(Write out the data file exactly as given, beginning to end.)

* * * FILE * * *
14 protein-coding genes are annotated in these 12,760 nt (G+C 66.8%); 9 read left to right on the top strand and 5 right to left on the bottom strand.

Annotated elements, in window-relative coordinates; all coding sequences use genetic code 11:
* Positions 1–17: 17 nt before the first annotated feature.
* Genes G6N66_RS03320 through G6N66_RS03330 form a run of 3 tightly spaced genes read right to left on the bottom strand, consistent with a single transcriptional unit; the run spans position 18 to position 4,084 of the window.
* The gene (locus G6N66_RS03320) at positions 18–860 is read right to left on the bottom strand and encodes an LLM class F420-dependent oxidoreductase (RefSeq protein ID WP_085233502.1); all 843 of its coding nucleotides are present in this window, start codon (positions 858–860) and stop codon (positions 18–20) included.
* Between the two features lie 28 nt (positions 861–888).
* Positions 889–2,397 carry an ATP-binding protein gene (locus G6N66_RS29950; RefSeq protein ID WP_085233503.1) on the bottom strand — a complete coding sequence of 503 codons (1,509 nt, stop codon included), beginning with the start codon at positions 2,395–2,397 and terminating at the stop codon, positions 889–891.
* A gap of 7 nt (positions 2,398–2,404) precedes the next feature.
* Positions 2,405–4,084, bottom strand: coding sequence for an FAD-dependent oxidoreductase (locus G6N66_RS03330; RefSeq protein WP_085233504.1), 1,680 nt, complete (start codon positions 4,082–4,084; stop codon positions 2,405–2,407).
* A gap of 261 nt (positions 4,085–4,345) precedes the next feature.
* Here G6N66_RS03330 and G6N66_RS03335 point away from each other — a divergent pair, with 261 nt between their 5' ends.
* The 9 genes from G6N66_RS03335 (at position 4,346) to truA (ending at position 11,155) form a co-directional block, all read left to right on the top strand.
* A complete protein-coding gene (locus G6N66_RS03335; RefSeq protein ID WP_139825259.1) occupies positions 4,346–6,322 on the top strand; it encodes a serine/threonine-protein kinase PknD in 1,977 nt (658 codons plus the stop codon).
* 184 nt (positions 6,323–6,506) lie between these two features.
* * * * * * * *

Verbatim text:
14 protein-coding genes are annotated in these 12,760 nt (G+C 66.8%); 9 read left to right on the top strand and 5 right to left on the bottom strand.

Annotated elements, in window-relative coordinates; all coding sequences use genetic code 11:
* Positions 1–17: 17 nt before the first annotated feature.
* Genes G6N66_RS03320 through G6N66_RS03330 form a run of 3 tightly spaced genes read right to left on the bottom strand, consistent with a single transcriptional unit; the run spans position 18 to position 4,084 of the window.
* The gene (locus G6N66_RS03320) at positions 18–860 is read right to left on the bottom strand and encodes an LLM class F420-dependent oxidoreductase (RefSeq protein ID WP_085233502.1); all 843 of its coding nucleotides are present in this window, start codon (positions 858–860) and stop codon (positions 18–20) included.
* Between the two features lie 28 nt (positions 861–888).
* Positions 889–2,397 carry an ATP-binding protein gene (locus G6N66_RS29950; RefSeq protein ID WP_085233503.1) on the bottom strand — a complete coding sequence of 503 codons (1,509 nt, stop codon included), beginning with the start codon at positions 2,395–2,397 and terminating at the stop codon, positions 889–891.
* A gap of 7 nt (positions 2,398–2,404) precedes the next feature.
* Positions 2,405–4,084, bottom strand: coding sequence for an FAD-dependent oxidoreductase (locus G6N66_RS03330; RefSeq protein WP_085233504.1), 1,680 nt, complete (start codon positions 4,082–4,084; stop codon positions 2,405–2,407).
* A gap of 261 nt (positions 4,085–4,345) precedes the next feature.
* Here G6N66_RS03330 and G6N66_RS03335 point away from each other — a divergent pair, with 261 nt between their 5' ends.
* The 9 genes from G6N66_RS03335 (at position 4,346) to truA (ending at position 11,155) form a co-directional block, all read left to right on the top strand.
* A complete protein-coding gene (locus G6N66_RS03335; RefSeq protein ID WP_139825259.1) occupies positions 4,346–6,322 on the top strand; it encodes a serine/threonine-protein kinase PknD in 1,977 nt (658 codons plus the stop codon).
* 184 nt (positions 6,323–6,506) lie between these two features.